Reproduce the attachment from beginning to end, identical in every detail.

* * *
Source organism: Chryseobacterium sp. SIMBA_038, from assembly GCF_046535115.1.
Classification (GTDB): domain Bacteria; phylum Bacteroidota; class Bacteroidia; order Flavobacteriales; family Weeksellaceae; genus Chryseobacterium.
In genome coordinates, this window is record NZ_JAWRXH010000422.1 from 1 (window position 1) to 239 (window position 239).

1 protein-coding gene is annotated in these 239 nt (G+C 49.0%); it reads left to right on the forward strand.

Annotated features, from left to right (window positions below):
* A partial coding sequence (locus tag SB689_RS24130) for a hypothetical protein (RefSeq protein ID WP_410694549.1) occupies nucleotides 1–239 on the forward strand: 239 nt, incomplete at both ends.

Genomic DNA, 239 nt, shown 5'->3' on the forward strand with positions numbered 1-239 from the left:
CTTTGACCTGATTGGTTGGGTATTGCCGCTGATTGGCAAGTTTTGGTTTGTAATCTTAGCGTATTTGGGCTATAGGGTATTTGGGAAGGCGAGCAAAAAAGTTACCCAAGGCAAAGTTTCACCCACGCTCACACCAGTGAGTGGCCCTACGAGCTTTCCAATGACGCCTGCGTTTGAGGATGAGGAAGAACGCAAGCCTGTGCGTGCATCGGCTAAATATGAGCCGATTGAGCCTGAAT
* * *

Source organism: Chryseobacterium sp. SIMBA_038, from assembly GCF_046535115.1.
Classification (GTDB): domain Bacteria; phylum Bacteroidota; class Bacteroidia; order Flavobacteriales; family Weeksellaceae; genus Chryseobacterium.
In genome coordinates, this window is record NZ_JAWRXH010000422.1 from 1 (window position 1) to 239 (window position 239).

1 protein-coding gene is annotated in these 239 nt (G+C 49.0%); it reads left to right on the forward strand.

Annotated features, from left to right (window positions below):
* A partial coding sequence (locus tag SB689_RS24130) for a hypothetical protein (RefSeq protein ID WP_410694549.1) occupies nucleotides 1–239 on the forward strand: 239 nt, incomplete at both ends.

Genomic DNA, 239 nt, shown 5'->3' on the forward strand with positions numbered 1-239 from the left:
CTTTGACCTGATTGGTTGGGTATTGCCGCTGATTGGCAAGTTTTGGTTTGTAATCTTAGCGTATTTGGGCTATAGGGTATTTGGGAAGGCGAGCAAAAAAGTTACCCAAGGCAAAGTTTCACCCACGCTCACACCAGTGAGTGGCCCTACGAGCTTTCCAATGACGCCTGCGTTTGAGGATGAGGAAGAACGCAAGCCTGTGCGTGCATCGGCTAAATATGAGCCGATTGAGCCTGAAT